(Note: NVC is an abbreviation for Nonviolent Communication, a fluid, ever-evolving language process created by Dr. Marshall Rosenberg. It is also sometimes referred to as Compassionate Communication, and is based on universal human feelings and needs, the giving of empathy and making humble requests rather than demands.)
Though moral judgments and evaluations are not likely to help build compassionate connection between people in the nonviolent communication process, value judgments can be helpful to us in finding what we want or need. There is nothing hurtful in making pure value judgments.
Empathy, to me, is somewhat like fuel. Let’s say there is hi-test, regular gasoline, and low-test. We are not placing moral judgments on gasoline, we’re just looking in a matter-of-fact way at its properties and qualities. Hi-test fuel is not always “better” than other grades, depending on the engine and the situation.
Likewise with empathy. We are not judging it moralistically, but matter-of-factly. There is deep, pure empathy which is rare, because few know how to hold their mind still enough to channel this kind of empathy. There is mid-grade empathy, which is easier to find, and then there is low-grade empathy which is the most common.
A friend once told me that all he needs, sometimes, is low-grade empathy. He had an agreement with a friend that they would call each other whenever they were deeply annoyed or angry, to provide low-grade empathy for each other. The other would agree to just listen dispassionately over the phone, to hear the general drift of the rant, perhaps while doing other things. They may even set the phone down and ignore it while waiting for the anger to subside, then pick up the phone again to say the occasional “Uh huh, yeah, I hear ya.” This kind of empathy gives the caller a chance to vent and release some toxic emotional energy. It may even give the illusion of healing or helping one to get clear on his feelings and needs.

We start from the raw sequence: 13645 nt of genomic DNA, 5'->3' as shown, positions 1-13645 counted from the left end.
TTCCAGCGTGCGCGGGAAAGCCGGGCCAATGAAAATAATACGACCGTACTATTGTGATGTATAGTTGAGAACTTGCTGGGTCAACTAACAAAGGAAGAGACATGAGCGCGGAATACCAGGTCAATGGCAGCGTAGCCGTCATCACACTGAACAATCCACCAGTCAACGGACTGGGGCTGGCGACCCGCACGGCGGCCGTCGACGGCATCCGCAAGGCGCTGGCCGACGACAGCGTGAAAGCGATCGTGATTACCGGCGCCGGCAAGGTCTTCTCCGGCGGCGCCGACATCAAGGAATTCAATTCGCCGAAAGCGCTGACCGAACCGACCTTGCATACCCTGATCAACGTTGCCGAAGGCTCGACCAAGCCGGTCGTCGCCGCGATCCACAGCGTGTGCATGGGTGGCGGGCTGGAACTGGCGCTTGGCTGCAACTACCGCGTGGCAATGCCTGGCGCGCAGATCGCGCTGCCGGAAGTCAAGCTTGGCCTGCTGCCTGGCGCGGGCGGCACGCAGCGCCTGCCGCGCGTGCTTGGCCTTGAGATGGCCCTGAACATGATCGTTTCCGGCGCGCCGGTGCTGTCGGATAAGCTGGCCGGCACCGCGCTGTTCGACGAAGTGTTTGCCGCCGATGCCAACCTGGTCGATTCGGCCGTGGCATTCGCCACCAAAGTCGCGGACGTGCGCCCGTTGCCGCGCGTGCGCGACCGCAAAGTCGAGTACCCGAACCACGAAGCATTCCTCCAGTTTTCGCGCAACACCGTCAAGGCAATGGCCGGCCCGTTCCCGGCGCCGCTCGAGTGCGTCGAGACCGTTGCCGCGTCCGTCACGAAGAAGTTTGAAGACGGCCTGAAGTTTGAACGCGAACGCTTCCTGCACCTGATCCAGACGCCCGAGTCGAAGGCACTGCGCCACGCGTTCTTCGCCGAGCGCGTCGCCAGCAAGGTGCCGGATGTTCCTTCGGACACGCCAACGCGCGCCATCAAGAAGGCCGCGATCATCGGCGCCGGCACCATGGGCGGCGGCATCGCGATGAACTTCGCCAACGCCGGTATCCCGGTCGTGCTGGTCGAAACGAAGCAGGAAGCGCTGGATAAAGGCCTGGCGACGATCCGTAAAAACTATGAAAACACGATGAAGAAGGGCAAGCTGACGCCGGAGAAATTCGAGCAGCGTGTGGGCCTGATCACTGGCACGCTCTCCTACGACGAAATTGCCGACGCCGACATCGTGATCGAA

Mid-grade empathy is more concentrated, where the empathy giver listens more attentively and pays attention to both his own feelings and those of the caller. The empathy giver may also have his attention diverted occasionally with ideas he wants to offer as strategies to help the other person deal with the painful situation. He may stop occasionally to reflect back to the caller what he’s hearing and understanding in his own words, to reassure the caller that he is listening and following accurately.
Hi-test empathy is fully concentrated. I want to say it is 100% selfless, focused entirely on the caller, but this word, selfless, is sometimes misunderstood as ignoring or abandoning one’s own self and thereby one’s own needs. There is another way to explain the selflessness often spoken of in traditional religious and mystic philosophies. For the time that one acts selflessly, he has chosen to see himself in the other, and the other in himself. If every person and every being and virtually every single thing in the universe is ultimately part of a larger whole, then they are all connected in some way, part of each other.
To give hi-test empathy requires a deep understanding of this mystical sort of awareness or expanded consciousness on the part of the empathy giver. Some find that meditation or other spiritual practices may help to open or deepen this understanding.
Remember, if one develops the ability to give hi-test empathy to others, one can also give it to himself when no other empathy is available.